Another industry that may present opportunities in the short to medium term for air pollution control equipment is power generation. Argentina's energy consumption is rapidly shifting to natural gas, mainly because its economical. In 1991, this relatively clean fuel accounted for 46 percent of the industrial sector's energy requirements and for 78 percent of the power sector's fuel consumption. These figures indicate that there are opportunities for fuel conversion and for equipment to control nitrogen oxide emissions. Also, despite fuel substitution, opportunities for pollution control equipment still exist in older facilities that continue to need equipment such as scrubbers, filters, and low nitrogen oxide burners.

Motor Vehicle Pollution

The increasing number of motor vehicles in circulation and serious congestion problems in the center of Buenos Aires are resulting in relatively high ambient concentrations of carbon monoxide, nitrogen oxides, and lead. It is estimated that in 1993, more than 300,000 tons of pollutants were emitted from motor vehicles in the Federal District alone. According to the scarce data available, lead air pollution resulting from high-lead content gasoline (0.6-1.0 g/l) may represent a major public health problem in the capital.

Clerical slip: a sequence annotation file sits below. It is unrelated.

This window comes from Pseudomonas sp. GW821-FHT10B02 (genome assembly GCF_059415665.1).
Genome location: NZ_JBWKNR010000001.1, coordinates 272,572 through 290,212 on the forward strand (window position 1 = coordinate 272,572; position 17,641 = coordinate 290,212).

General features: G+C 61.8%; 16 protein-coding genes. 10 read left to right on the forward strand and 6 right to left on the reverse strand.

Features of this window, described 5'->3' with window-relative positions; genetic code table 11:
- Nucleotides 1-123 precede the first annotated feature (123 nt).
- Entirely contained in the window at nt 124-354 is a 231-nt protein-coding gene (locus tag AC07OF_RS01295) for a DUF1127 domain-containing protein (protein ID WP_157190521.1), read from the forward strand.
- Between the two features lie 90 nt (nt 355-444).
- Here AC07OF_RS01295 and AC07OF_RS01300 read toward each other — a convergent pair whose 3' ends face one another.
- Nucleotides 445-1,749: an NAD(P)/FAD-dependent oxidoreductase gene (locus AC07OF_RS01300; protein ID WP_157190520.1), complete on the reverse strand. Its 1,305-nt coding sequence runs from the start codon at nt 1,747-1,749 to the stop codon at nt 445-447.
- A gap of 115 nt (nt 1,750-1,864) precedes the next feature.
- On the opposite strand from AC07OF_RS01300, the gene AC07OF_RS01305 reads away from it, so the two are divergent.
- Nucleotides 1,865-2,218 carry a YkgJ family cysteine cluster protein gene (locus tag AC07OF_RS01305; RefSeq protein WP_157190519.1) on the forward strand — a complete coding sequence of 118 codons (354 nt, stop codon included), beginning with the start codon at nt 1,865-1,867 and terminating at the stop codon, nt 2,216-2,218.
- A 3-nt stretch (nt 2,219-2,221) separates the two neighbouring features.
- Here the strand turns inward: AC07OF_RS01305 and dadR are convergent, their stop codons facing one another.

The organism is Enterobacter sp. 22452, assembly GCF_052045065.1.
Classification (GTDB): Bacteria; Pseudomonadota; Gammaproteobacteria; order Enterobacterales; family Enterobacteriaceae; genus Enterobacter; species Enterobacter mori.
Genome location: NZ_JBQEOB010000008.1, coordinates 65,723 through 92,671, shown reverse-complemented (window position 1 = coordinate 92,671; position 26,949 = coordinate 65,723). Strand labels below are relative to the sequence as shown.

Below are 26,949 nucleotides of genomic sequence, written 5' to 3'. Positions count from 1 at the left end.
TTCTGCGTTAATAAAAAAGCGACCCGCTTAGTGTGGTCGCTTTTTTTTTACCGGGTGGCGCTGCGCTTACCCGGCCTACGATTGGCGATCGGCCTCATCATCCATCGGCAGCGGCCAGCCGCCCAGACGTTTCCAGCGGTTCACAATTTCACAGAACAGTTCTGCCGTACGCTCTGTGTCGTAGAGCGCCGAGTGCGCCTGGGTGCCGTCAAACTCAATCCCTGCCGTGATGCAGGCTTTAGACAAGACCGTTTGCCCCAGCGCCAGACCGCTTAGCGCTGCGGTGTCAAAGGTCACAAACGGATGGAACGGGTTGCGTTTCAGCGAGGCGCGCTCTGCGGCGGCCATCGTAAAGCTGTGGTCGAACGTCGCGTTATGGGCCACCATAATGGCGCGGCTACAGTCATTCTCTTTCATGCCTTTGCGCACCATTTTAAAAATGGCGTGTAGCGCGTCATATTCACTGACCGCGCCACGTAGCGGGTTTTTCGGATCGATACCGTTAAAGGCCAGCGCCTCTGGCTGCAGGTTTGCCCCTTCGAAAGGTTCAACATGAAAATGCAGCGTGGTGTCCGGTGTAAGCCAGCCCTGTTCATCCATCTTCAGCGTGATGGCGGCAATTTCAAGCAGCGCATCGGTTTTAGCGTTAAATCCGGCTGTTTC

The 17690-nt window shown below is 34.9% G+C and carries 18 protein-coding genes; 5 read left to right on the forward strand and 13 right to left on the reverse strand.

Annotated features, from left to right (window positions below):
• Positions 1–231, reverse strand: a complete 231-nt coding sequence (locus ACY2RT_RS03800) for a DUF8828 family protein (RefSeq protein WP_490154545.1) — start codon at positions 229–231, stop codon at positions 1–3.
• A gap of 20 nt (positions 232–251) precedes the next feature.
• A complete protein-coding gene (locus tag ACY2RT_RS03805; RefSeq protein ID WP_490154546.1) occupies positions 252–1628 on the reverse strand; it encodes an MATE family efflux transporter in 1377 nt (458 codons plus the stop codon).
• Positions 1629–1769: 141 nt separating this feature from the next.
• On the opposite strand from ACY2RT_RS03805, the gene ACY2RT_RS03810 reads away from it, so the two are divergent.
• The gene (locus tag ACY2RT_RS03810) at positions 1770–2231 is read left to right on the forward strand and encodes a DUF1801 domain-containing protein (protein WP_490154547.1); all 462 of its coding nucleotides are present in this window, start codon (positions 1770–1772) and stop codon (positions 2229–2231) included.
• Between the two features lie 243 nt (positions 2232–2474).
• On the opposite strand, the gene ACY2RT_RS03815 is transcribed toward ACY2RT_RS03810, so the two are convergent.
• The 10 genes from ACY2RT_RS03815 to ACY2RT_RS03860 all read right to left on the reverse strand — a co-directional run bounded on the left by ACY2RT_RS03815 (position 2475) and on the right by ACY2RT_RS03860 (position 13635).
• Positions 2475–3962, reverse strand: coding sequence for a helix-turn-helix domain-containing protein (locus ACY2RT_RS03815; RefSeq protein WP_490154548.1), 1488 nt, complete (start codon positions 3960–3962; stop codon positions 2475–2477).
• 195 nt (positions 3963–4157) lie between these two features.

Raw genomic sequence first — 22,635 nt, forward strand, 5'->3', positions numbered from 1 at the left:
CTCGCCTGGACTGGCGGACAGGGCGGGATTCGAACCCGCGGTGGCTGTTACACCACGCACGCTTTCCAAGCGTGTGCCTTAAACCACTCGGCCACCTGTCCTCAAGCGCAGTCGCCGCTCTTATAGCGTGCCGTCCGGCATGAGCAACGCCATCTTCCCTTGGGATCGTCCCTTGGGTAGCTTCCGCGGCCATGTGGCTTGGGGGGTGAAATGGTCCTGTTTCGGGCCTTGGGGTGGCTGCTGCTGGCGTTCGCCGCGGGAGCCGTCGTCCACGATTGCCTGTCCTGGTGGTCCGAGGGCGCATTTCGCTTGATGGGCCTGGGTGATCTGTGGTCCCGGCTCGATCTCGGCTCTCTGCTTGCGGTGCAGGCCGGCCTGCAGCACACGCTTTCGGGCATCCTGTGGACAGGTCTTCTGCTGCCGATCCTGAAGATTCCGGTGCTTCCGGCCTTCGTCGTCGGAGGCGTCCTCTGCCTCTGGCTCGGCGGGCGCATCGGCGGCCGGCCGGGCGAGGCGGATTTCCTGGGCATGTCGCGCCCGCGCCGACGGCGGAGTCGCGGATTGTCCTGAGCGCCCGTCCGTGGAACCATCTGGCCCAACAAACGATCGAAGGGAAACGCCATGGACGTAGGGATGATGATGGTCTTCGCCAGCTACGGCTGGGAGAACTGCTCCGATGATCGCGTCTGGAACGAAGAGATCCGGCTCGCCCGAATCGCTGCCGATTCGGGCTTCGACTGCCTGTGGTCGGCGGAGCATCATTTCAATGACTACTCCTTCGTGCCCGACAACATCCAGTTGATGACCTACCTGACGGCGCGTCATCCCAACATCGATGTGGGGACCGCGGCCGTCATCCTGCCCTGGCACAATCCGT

Motor vehicle pollution is regulated by Decree 975 (1994) of Law 2,254 (1992), which establishes national emission and noise standards for new and used motor vehicles. SRNDS is responsible for enforcing this decree. The standards went into effect immediately for new vehicles. They go into effect for all older vehicles in 1999. The Federal District has promulgated stricter emissions limits.
The emission standards encourage the adoption of vehicle emission control technologies, primarily catalytic converters. Domestic engine technology needs to be improved not only to reduce air emissions in Argentina but also to comply with Mercosur’s common market requirements for automobile exports to Brazil. Thus, the market for catalytic converters should be lucrative. However, this market's development is hindered by the government's poor enforcement of environmental standards for vehicles. For example, vehicle inspections are very ineffective, and currently only 10 percent of the registered trucks and 8 percent of the registered passenger transport vehicles participate in annual inspections. Mandatory inspections for private vehicles have yet to be introduced. Another hindrance to the market's development is the availability of unleaded gasoline. The installation of catalytic converters in vehicles must be accompanied by fuel switching, from leaded to unleaded gasoline. Unleaded gasoline was introduced in Argentina in 1993 and currently accounts for less than 10 percent of vehicle fuel consumption. It is not readily available outside greater Buenos Aires.